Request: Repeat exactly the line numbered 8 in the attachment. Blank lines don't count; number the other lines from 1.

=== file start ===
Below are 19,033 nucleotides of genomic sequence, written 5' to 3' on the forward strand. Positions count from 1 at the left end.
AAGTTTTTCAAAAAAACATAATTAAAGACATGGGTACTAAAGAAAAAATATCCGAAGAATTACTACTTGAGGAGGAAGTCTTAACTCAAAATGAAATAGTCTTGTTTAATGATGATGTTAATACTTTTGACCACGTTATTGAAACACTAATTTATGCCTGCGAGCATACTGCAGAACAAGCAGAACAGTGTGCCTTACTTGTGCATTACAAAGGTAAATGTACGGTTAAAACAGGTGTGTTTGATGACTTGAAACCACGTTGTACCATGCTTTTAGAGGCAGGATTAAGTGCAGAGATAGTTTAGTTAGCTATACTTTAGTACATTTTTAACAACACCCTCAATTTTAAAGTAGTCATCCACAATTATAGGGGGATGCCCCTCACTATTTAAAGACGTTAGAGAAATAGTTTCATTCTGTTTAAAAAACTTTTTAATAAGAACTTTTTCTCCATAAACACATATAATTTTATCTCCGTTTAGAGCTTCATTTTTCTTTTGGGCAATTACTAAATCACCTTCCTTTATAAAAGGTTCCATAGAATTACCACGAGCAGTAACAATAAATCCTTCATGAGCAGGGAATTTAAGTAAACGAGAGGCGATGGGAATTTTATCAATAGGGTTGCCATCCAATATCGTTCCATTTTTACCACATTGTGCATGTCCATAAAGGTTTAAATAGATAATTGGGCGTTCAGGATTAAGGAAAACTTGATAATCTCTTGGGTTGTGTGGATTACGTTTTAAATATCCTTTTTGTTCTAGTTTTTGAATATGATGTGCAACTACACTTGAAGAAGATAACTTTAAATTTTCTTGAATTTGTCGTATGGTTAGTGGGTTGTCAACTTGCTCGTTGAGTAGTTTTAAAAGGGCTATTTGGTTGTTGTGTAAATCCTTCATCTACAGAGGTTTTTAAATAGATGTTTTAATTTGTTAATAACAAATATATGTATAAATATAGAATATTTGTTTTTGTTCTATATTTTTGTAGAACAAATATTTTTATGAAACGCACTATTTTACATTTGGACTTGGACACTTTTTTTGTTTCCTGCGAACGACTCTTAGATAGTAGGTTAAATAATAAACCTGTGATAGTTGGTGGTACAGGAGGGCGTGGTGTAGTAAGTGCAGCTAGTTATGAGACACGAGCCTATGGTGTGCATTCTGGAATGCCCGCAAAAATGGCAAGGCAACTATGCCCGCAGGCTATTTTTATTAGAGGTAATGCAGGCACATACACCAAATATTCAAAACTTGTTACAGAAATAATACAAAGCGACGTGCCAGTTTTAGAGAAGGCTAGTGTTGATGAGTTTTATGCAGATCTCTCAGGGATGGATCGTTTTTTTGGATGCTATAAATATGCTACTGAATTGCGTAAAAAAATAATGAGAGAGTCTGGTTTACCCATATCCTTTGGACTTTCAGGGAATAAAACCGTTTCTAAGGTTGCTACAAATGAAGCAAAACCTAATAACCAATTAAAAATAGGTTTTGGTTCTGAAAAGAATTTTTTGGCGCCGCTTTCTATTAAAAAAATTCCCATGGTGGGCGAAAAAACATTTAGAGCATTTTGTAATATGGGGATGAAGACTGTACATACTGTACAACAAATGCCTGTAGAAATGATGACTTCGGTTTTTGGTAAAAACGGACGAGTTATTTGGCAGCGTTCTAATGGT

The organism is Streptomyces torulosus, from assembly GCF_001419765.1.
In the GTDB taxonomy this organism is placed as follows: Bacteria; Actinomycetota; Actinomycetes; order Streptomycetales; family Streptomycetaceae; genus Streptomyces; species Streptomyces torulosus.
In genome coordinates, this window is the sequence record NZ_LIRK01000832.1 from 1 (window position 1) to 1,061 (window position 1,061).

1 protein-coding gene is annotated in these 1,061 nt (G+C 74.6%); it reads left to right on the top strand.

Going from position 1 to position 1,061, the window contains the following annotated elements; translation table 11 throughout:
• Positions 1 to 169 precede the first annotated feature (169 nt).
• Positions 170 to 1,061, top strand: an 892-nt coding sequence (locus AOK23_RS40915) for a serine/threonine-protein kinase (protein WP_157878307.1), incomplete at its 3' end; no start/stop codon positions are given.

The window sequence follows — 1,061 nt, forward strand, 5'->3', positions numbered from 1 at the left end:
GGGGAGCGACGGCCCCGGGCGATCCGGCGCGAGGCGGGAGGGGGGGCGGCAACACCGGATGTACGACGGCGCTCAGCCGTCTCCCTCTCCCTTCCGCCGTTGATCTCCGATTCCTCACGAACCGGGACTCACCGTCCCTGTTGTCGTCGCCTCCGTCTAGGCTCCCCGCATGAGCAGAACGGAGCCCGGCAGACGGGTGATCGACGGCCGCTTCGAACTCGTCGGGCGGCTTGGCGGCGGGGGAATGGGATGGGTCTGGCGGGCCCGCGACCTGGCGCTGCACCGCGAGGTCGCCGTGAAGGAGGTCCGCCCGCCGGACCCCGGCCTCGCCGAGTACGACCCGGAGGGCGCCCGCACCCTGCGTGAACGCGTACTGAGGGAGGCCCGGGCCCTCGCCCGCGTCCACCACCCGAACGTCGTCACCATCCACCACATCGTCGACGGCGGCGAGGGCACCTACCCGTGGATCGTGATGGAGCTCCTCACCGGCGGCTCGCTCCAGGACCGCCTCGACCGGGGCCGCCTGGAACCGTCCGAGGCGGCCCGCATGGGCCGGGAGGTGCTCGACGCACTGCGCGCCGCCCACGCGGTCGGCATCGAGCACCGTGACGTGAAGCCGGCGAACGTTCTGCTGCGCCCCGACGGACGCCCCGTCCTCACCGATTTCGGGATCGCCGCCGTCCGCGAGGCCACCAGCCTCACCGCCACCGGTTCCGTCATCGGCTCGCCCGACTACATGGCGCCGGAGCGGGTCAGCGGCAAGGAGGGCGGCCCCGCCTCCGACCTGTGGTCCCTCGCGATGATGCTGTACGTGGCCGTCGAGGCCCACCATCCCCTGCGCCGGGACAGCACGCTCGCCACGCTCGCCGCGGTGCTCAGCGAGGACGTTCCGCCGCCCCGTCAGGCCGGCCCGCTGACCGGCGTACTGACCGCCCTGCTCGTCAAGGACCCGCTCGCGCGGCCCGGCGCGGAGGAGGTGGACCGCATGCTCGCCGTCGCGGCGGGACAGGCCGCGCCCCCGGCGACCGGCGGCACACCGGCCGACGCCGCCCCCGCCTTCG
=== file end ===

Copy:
• Positions 1 to 169 precede the first annotated feature (169 nt).